Air Sampling Method Selection Guide
Air. It’s something you encounter every second of every day. “It surrounds us and
penetrates us. It binds the galaxy together.” OK, technically for you Star Wars fans out
there the previous statements were made by Obi-Wan Kenobi referring to The Force but you get
the idea. We’re surrounded by air and unless you have to figure out a way to capture a sample of it for analysis, you probably haven’t given it much thought.
Air is comprised of approximately 78.1% nitrogen, 21.0% oxygen, 0.93% argon, 0.038% carbon dioxide, and trace amounts of other gases. It also contains moisture in the form of water vapor. Humidity is the measure of the amount of water vapor in the air. Higher humidity values mean that the air contains more water vapor.
Types of Air
There are various methods that allow you to collect air for analysis when you want to determine the air quality and see what pollutants are present. Some of the collection methods capture what are called “whole air” samples using a canister or a gas sampling bag. Some methods capture a sample of the air on sorbents (like Tenax®, charcoal or XAD®) or purge the air through a solution which captures the analytes of interest in the solution.
To further complicate matters, the method that you use for collection may be dependent upon the type of air that you are collecting. For the purposes of environmental sampling, air is commonly split into three types: source emissions, ambient, and industrial hygiene/indoor air. Source emissions are the emissions from what is called a stationary source such as a smokestack from an industrial plant or factory. Industrial hygiene or indoor air refers to the air that you are exposed to while at your place of work. This type of air is focused on personal exposure and the air within a person’s breathing zone. Ambient air is really the rest of the air not covered by the previous two categories. It’s the outside air or the air within a building but not right in a person’s breathing zone.
Sampling Method Selection
Once you know what problem you are trying to solve or know what compounds of interest you want to analyze, you have to choose a sample collection method. This is an important step because you have to make sure that the method you choose is for the correct type of air and appropriate for the compound you want to report. If you have a long list of compounds that you are interested in, you may have to collect several samples using different types of sorbents and collection methods. Figuring out what is the appropriate method is not always a simple process.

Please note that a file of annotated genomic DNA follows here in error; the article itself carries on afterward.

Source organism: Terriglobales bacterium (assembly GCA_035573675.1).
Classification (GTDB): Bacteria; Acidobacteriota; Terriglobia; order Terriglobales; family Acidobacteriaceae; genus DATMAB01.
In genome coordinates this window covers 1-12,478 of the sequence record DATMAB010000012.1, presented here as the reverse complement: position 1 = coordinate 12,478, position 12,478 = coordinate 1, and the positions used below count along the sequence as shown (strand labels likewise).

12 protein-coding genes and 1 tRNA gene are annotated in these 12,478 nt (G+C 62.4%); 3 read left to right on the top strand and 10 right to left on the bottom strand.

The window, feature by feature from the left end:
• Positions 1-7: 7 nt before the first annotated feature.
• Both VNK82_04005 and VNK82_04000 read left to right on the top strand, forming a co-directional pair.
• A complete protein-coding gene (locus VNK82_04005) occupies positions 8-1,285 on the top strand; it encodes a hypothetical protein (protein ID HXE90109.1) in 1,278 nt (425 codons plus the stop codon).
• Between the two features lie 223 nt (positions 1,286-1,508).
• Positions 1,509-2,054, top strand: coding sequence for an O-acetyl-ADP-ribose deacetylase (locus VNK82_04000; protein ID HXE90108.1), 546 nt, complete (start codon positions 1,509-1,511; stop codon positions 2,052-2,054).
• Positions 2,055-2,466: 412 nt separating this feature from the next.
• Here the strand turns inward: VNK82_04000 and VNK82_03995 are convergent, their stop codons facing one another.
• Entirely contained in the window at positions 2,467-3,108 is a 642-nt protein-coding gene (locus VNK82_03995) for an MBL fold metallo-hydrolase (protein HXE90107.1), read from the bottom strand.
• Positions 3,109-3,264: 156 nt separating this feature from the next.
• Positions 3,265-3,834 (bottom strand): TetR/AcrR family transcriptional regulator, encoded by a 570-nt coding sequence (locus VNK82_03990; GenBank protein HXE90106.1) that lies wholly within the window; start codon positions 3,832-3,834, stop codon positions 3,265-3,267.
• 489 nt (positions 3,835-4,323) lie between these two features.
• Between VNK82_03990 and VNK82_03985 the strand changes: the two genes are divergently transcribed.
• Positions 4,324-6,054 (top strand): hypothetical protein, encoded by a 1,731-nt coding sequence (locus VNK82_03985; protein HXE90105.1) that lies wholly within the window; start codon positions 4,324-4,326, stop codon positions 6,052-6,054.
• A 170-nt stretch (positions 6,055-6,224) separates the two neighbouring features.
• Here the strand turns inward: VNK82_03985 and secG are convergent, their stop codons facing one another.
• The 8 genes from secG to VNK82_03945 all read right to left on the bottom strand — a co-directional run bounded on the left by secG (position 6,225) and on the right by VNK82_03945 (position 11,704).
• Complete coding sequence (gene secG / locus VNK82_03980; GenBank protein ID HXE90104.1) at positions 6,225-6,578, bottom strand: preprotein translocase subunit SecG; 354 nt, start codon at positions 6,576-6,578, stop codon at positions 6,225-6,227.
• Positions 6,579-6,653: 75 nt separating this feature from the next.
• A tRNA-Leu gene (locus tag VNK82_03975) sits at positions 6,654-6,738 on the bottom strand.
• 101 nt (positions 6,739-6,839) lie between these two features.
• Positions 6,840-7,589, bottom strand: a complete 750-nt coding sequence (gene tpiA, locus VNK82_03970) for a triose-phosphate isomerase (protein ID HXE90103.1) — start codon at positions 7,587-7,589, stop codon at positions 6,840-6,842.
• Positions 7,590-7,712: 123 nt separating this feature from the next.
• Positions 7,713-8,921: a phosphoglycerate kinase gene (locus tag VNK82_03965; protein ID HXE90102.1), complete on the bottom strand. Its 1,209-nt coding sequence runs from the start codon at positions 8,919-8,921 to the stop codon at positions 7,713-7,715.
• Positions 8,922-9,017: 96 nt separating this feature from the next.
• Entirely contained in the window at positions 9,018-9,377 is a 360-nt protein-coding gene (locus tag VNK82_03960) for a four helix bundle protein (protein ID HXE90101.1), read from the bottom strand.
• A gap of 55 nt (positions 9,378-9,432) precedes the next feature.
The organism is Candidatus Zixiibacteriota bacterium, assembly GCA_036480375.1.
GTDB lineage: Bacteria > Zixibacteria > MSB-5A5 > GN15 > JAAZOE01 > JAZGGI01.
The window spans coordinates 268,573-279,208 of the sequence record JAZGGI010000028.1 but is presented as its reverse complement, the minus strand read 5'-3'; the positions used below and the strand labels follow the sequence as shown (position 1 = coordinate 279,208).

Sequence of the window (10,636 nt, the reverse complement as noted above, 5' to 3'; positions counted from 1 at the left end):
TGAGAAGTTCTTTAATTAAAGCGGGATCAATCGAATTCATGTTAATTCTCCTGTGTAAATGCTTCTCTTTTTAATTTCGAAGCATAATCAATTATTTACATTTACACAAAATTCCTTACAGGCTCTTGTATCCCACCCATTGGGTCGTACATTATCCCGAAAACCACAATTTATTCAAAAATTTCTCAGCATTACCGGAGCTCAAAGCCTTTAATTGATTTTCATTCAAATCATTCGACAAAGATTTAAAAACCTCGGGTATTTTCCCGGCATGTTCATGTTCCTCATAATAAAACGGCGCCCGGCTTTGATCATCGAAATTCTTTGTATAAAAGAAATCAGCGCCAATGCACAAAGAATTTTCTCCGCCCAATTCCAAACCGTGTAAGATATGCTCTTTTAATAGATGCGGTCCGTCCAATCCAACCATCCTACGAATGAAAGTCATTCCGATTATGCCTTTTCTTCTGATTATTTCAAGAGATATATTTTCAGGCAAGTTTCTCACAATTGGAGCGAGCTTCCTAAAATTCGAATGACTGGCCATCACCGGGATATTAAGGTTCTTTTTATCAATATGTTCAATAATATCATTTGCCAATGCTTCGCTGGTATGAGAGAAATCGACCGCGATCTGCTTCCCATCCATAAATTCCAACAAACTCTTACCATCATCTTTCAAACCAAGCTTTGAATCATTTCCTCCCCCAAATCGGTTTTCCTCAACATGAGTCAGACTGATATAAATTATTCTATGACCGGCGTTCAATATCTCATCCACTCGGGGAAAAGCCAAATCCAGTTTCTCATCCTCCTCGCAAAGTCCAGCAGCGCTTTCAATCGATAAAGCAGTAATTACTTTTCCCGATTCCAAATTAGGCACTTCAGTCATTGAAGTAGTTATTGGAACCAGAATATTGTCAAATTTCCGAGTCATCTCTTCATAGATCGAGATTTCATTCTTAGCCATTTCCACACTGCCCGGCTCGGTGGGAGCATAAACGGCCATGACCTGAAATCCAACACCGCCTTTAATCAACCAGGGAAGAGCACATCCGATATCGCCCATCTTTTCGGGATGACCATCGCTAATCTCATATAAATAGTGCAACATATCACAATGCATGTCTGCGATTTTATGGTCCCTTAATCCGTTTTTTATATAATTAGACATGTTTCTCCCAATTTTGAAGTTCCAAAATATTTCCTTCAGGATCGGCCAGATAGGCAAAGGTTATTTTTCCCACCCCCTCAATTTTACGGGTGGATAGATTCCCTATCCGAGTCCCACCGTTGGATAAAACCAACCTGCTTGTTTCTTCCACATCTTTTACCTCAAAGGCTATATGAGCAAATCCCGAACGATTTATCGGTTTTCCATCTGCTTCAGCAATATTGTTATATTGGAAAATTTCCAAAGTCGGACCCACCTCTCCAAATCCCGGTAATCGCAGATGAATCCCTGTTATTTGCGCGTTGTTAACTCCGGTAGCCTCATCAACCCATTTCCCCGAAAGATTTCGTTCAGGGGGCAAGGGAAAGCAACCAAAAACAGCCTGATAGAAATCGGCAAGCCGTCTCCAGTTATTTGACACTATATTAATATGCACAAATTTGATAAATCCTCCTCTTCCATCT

The purpose of this method selection guide is to assist you in determining appropriate method for sample collection. This method selection guide will primarily focus on the collection methods established by US-EPA, NIOSH, and OSHA as these methods are generally considered to be the industry standards worldwide. Although there are other air sampling methods established by other countries, most notably in Germany in Japan, many of them are very similar to the US methods.
Click [+/-] to see the Stationary Source and Ambient Sampling Methods.
Ready to Sample
Once you’ve determined the method(s) you need for sampling, you may need collection media or equipment to collect the sample. The table lists some of the basic sample media needed. And, you may also need to identify a laboratory that can perform the analyses.
KeikaVentures can assist you with all phases of your project.
- We can assist you in choosing a method that will give you the results you need.
- We can rent or sell the equipment needed to collect the samples
- We can arrange for the sampling media you need to arrive before you head to the field to collect samples
- We can provide a quotation for the laboratory analyses and track the samples through the lab making sure you get the results you need and when you need them.
Feel free to contact us at email@example.com if we may be of any assistance.
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